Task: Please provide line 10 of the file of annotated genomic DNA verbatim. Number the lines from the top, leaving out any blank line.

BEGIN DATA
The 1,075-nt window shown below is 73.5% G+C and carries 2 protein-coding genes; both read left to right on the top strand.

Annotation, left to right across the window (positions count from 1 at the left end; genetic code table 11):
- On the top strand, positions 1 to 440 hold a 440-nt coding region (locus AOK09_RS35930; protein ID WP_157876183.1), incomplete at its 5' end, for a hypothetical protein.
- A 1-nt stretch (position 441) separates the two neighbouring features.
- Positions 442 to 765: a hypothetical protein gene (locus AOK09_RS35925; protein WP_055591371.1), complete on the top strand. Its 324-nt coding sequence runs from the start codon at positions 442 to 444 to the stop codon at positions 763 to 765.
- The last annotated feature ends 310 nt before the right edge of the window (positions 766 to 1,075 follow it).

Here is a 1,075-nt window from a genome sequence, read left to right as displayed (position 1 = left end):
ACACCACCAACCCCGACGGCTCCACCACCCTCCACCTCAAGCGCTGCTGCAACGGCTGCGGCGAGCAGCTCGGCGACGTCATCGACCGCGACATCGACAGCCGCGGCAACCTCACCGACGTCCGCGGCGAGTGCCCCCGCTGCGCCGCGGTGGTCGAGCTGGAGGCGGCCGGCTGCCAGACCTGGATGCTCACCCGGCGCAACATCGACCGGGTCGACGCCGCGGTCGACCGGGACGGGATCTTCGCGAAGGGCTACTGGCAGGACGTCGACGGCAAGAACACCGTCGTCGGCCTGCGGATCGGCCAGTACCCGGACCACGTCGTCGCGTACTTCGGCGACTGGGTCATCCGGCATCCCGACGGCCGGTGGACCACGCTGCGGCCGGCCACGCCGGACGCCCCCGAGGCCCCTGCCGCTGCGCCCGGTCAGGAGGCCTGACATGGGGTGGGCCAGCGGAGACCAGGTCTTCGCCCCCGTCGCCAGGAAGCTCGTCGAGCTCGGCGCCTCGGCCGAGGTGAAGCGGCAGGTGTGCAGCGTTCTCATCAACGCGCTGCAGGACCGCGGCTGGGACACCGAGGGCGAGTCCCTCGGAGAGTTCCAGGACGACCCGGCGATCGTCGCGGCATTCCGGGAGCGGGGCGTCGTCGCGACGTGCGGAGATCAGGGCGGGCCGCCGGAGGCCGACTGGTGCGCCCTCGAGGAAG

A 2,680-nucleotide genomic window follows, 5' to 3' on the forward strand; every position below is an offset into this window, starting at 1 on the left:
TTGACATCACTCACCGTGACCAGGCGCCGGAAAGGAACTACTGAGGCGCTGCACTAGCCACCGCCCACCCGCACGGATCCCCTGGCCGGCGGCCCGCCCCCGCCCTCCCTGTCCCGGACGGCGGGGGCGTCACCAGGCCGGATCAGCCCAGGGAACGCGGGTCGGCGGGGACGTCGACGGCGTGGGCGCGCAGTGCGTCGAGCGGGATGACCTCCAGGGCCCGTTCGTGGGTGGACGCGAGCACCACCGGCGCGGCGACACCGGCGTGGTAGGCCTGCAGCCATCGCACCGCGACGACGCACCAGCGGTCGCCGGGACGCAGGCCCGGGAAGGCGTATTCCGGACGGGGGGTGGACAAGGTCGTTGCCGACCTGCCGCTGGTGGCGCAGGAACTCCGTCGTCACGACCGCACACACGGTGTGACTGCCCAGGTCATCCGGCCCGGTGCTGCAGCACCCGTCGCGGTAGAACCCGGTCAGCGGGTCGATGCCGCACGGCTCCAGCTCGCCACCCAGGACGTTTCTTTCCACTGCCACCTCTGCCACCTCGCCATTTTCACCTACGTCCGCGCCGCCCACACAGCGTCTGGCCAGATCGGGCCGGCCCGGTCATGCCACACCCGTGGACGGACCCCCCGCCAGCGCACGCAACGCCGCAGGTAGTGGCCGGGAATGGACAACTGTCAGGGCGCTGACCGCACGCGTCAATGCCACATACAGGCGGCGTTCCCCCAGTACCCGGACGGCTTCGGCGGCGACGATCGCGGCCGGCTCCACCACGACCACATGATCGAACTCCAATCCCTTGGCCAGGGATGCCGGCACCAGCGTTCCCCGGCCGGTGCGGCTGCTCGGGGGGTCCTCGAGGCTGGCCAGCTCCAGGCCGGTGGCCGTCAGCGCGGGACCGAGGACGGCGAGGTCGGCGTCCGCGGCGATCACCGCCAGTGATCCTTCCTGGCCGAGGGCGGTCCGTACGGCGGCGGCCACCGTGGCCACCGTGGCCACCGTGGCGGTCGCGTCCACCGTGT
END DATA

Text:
TTGACATCACTCACCGTGACCAGGCGCCGGAAAGGAACTACTGAGGCGCTGCACTAGCCACCGCCCACCCGCACGGATCCCCTGGCCGGCGGCCCGCCCCCGCCCTCCCTGTCCCGGACGGCGGGGGCGTCACCAGGCCGGATCAGCCCAGGGAACGCGGGTCGGCGGGGACGTCGACGGCGTGGGCGCGCAGTGCGTCGAGCGGGATGACCTCCAGGGCCCGTTCGTGGGTGGACGCGAGCACCACCGGCGCGGCGACACCGGCGTGGTAGGCCTGCAGCCATCGCACCGCGACGACGCACCAGCGGTCGCCGGGACGCAGGCCCGGGAAGGCGTATTCCGGACGGGGGGTGGACAAGGTCGTTGCCGACCTGCCGCTGGTGGCGCAGGAACTCCGTCGTCACGACCGCACACACGGTGTGACTGCCCAGGTCATCCGGCCCGGTGCTGCAGCACCCGTCGCGGTAGAACCCGGTCAGCGGGTCGATGCCGCACGGCTCCAGCTCGCCACCCAGGACGTTTCTTTCCACTGCCACCTCTGCCACCTCGCCATTTTCACCTACGTCCGCGCCGCCCACACAGCGTCTGGCCAGATCGGGCCGGCCCGGTCATGCCACACCCGTGGACGGACCCCCCGCCAGCGCACGCAACGCCGCAGGTAGTGGCCGGGAATGGACAACTGTCAGGGCGCTGACCGCACGCGTCAATGCCACATACAGGCGGCGTTCCCCCAGTACCCGGACGGCTTCGGCGGCGACGATCGCGGCCGGCTCCACCACGACCACATGATCGAACTCCAATCCCTTGGCCAGGGATGCCGGCACCAGCGTTCCCCGGCCGGTGCGGCTGCTCGGGGGGTCCTCGAGGCTGGCCAGCTCCAGGCCGGTGGCCGTCAGCGCGGGACCGAGGACGGCGAGGTCGGCGTCCGCGGCGATCACCGCCAGTGATCCTTCCTGGCCGAGGGCGGTCCGTACGGCGGCGGCCACCGTGGCCACCGTGGCCACCGTGGCGGTCGCGTCCACCGTGT